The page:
My editor pointed out that there was no indication that the innocuous scene he wanted me to write – in which an admirer of Lucia watches her in a dance class - hadn’t taken place. He urged me to have a go, persuading me that it would enhance the narrative flow. Eventually I agreed. But first I had to banish the academic who squats perpetually on my shoulder like a petulant parrot, demanding a footnote (by way of explanation my father is a university professor). Once banished, I felt a huge liberation. As if my imagination had been freed from its self-imposed cage. But although I wrote unconstrained by facts, I preserved the fastidious accuracy and exactitude that brings historical fiction to sparkling life – details of clothing, interiors, landscapes, the smells and sounds of 1920s Paris, the traits of my real-life characters.
I began to see that an evocative sense of place and time is often more important than precision. And I realised that the shedding of accumulated knowledge takes imaginative courage. Kill your darlings, indeed.
The experience was so revelatory that I returned to my manuscript determined to rewrite it yet again. Freeing myself from the noose of veracity enabled me to slip beneath the skin of Lucia Joyce in a very different way. I didn’t veer from a single fact. But instead of evading the gaps, I embraced them, realising that these gaping speculative holes while anathema to the scholar are the shadowlands where historical fiction lives and breathes. They are the spaces closed to biographers and historians – the omissions, repressions, evasions of history, the tantalising voids that paradoxically illuminate what Virginia Woolf called ‘the thoughts and emotions which meander darkly and obscurely through the hidden channels of the soul.’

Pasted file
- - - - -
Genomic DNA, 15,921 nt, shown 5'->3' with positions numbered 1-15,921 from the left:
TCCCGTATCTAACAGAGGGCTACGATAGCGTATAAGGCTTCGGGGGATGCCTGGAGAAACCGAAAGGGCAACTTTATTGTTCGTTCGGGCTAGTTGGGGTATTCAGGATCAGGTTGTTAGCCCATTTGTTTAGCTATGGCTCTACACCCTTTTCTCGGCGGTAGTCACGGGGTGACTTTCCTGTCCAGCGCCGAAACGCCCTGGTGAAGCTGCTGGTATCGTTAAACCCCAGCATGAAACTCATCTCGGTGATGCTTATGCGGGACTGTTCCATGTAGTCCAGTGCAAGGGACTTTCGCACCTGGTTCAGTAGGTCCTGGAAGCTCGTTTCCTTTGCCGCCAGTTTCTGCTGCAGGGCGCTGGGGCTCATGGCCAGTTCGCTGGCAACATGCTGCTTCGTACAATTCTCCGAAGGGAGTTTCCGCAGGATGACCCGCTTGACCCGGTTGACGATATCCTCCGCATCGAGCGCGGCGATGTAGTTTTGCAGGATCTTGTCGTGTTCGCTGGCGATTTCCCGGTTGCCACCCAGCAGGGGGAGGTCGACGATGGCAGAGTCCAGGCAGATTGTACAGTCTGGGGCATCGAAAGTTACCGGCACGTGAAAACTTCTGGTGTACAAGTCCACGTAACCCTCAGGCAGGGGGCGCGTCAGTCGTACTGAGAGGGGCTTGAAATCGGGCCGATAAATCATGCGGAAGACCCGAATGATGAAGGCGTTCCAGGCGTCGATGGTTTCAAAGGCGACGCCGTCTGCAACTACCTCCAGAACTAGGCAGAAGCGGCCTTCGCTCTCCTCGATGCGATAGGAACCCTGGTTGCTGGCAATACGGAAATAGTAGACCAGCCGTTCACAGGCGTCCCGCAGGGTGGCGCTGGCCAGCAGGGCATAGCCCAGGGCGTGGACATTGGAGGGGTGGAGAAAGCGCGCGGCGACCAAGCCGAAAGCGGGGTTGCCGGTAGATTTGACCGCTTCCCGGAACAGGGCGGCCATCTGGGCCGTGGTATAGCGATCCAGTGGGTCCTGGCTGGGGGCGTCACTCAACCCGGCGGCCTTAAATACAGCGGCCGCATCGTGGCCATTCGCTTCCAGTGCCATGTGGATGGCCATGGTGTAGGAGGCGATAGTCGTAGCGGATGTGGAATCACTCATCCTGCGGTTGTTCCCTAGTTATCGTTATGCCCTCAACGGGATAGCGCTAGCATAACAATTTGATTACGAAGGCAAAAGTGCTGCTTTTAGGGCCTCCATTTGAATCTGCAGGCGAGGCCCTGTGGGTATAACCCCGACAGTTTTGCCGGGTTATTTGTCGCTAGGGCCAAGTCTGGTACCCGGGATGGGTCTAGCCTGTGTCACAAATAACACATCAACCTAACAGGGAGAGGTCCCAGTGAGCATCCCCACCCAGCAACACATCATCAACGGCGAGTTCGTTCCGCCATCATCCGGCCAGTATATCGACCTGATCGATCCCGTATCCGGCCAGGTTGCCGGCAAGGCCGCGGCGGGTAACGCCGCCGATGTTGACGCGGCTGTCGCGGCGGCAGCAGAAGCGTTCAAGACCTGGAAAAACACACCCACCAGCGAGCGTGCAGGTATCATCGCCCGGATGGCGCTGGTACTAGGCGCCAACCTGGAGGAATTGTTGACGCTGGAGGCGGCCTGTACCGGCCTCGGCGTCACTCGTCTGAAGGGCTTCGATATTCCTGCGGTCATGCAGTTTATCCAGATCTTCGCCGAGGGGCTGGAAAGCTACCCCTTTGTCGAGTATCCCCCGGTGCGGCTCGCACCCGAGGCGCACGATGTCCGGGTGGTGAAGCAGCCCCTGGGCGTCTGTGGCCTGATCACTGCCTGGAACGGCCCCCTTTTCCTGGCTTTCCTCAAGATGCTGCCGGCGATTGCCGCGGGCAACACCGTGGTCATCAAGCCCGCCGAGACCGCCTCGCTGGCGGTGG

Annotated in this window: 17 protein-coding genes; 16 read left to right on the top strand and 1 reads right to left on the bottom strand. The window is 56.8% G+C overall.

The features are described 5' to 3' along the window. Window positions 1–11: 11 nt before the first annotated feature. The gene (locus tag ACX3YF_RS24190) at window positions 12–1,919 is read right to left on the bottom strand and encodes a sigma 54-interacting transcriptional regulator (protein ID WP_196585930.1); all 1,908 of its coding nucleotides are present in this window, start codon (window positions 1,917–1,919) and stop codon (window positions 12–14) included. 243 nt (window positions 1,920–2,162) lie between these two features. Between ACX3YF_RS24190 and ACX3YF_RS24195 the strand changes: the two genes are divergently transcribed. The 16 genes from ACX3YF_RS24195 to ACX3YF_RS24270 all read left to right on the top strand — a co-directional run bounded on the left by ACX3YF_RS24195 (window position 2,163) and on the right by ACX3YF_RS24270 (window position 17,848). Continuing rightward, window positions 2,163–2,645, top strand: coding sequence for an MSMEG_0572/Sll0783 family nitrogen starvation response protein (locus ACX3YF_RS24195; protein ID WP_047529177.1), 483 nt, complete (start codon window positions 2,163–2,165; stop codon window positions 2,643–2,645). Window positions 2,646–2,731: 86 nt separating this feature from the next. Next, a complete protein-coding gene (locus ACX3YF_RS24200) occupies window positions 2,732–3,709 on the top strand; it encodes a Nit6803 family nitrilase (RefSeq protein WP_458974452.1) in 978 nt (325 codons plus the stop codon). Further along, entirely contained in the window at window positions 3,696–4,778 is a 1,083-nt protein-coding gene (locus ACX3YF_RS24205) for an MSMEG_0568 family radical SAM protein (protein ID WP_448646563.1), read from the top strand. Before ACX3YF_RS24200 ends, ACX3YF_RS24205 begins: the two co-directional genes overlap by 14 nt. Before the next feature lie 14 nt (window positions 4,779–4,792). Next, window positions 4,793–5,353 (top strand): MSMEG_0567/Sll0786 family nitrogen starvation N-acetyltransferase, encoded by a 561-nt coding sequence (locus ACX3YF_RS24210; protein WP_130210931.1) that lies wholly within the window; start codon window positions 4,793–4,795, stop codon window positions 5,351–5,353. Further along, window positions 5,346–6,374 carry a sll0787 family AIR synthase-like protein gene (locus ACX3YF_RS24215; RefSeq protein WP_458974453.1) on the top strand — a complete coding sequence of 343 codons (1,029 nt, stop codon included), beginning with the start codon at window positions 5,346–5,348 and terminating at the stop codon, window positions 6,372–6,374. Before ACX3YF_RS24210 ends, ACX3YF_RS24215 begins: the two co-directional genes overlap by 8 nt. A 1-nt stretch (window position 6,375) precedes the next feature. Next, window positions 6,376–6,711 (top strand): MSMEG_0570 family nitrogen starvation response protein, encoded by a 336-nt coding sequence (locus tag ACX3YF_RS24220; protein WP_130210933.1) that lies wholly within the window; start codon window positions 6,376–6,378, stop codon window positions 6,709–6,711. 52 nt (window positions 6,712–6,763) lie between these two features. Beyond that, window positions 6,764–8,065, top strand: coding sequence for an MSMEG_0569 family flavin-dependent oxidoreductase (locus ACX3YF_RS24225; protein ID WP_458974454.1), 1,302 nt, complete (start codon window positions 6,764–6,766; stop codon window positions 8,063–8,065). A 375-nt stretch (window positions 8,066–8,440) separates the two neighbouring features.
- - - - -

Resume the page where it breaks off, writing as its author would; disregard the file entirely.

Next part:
Besides, my research had revealed just how slippery ‘facts’ can be. Because Lucia’s own voice had been effectively smothered, most ‘facts’ came from those later responsible for incarcerating her in a series of mental asylums and hospitals. Few sources are genuinely independent, memory is notoriously fickle, and all facts are open to interpretation. My fellow writer, Louisa Treger, describes historical fiction as a lie through which the truth can emerge.
Writers exploring lost voices, or restoring marginalised voices, have to be capable of shedding the weight of historical precision. Fiction provides, uniquely, the chance to view major events and significant personalities through the eyes of a narrator displaced from history. It gives a voice to the dispossessed, the disempowered and the suppressed: women, the poor and illiterate, people of colour. When centre-stage is occupied by someone with a different viewpoint, the reader experiences history differently, perhaps in a more complex and nuanced way.
Personally, I don’t like huge departures from the truth. If we’ve learnt anything from the doyenne of historical fiction, Hilary Mantel, it’s this: interpret and imagine thoughts and emotions as much as you like, but make sure your research is rigorous and thorough.
For me, this meant writing tens of versions of The Joyce Girl in order to find that delicate balance between historical accuracy and imaginative flair. It also meant a lengthy Historical Note and a full biography where I listed all my sources. And while Mantel may dislike the ‘cultural cringe’ of an author’s Historical Note, I always want to know where I can find more.
When I started my second novel, Frieda: The Original Lady Chatterley, my liberation was complete. I had learnt to lean on the empirical evidence in order to explore experience, rather than letting the evidence confine me. I had learnt to construct an historically detailed and precise scaffolding on which to string imagined emotional truth – without misrepresenting the facts.
And as Doris Lessing famously said, ‘There’s no doubt fiction makes a better job of the truth.’